It could be that the Principle of Least Astonishment - POLA is governing our world.
You’re affected if you’ve been astonished by:
- long debug session - A lot of WTF’s take some time.
- long learning/rampup time
- you get explanations like:
- It’s complicated because it is.
- You can’t simplify it.
- This library/framework needs a paradigm swift in your thinking: scala, playframework, scalaz.
The surprises list is long and ranges from benign code smells, non-idioms to anti-patterns and violations of the conventions and common sense.
- logs/exceptions are missing, are swallowed or reported at the wrong level
- conventions are broken
- default coventions/values/things are not intuitive or go against common sense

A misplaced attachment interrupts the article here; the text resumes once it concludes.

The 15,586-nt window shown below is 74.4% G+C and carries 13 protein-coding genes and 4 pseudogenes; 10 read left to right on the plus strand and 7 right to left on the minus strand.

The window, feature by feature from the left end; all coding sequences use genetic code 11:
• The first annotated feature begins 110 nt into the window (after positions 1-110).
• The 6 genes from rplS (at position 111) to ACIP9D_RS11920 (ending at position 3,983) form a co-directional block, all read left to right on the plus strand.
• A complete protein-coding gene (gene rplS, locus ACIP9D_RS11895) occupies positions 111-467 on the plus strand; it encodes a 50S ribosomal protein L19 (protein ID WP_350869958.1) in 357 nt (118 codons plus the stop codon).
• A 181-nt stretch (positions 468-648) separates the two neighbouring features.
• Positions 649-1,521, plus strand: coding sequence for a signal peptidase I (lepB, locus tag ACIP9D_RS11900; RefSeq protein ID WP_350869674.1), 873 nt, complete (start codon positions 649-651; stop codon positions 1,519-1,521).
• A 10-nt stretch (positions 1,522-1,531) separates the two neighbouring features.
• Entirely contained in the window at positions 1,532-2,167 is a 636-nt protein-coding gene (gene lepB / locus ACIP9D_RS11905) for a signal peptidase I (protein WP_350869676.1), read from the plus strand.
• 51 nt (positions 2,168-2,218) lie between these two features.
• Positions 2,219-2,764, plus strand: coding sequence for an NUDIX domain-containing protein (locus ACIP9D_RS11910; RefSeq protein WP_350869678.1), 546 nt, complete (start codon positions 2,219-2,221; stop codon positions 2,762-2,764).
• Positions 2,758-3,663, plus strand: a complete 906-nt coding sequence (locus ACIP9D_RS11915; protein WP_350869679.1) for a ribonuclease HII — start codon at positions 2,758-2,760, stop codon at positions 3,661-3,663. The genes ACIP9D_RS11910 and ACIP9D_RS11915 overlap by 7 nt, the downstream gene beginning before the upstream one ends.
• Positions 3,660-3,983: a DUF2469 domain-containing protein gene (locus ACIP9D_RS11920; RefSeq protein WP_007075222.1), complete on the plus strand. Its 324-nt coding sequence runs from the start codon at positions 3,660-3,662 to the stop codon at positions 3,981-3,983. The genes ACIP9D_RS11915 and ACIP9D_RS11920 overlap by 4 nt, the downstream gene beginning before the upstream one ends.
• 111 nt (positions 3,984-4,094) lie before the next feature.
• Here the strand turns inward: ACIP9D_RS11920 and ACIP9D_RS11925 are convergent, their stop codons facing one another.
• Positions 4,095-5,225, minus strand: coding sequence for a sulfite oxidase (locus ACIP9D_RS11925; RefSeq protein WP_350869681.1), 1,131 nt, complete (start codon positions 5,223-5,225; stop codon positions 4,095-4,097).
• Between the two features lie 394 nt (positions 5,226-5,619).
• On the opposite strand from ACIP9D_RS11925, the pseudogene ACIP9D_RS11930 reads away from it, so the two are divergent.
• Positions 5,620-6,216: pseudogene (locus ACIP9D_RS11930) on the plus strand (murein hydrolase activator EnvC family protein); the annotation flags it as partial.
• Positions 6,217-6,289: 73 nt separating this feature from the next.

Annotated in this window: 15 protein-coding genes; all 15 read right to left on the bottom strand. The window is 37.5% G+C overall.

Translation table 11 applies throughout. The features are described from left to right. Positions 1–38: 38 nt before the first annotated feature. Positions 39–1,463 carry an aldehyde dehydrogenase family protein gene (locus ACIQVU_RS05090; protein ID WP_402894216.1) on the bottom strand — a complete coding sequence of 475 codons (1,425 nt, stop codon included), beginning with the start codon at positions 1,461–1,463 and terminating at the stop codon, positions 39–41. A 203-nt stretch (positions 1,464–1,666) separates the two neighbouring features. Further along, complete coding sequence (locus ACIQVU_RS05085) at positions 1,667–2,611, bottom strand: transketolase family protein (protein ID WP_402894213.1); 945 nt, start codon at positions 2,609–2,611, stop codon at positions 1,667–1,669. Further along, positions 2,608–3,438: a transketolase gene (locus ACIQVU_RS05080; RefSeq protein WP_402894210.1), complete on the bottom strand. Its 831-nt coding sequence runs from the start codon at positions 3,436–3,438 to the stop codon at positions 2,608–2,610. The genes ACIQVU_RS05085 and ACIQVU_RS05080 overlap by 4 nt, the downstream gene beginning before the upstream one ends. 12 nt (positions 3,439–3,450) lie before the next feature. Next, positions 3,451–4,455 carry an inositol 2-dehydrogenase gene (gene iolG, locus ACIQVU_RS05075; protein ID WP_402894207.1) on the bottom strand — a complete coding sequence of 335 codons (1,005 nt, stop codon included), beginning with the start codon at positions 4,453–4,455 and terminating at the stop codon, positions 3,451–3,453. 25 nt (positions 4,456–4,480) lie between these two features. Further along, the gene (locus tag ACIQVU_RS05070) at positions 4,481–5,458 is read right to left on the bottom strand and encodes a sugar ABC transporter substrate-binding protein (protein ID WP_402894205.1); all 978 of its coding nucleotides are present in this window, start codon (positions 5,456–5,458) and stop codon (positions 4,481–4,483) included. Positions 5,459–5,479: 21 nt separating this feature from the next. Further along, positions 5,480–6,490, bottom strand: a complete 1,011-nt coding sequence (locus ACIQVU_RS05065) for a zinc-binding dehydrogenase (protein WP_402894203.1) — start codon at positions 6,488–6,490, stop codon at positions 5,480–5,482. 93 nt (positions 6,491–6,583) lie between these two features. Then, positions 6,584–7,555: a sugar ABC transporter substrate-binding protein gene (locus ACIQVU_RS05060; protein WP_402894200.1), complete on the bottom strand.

- there are multiple concepts to learn when simple ones are enough
- you need to learn advanced topics to do simple stuff
- overdesign - It’s very easy to overdesign things in scala. Much easier than in java.
- operator usage as replacement for good names
- speciality jargon is mandatory and not optional
- compatibility surprises on the library upgrades: java wasn’t that surprising
- global state exists and influences unkown, hard to know places
- there are colateral effects
- magic numbers are surprising
If you’re an genius in your field you will be able to explain it in simple words: take examples from Feynman, Eninstein, Russel.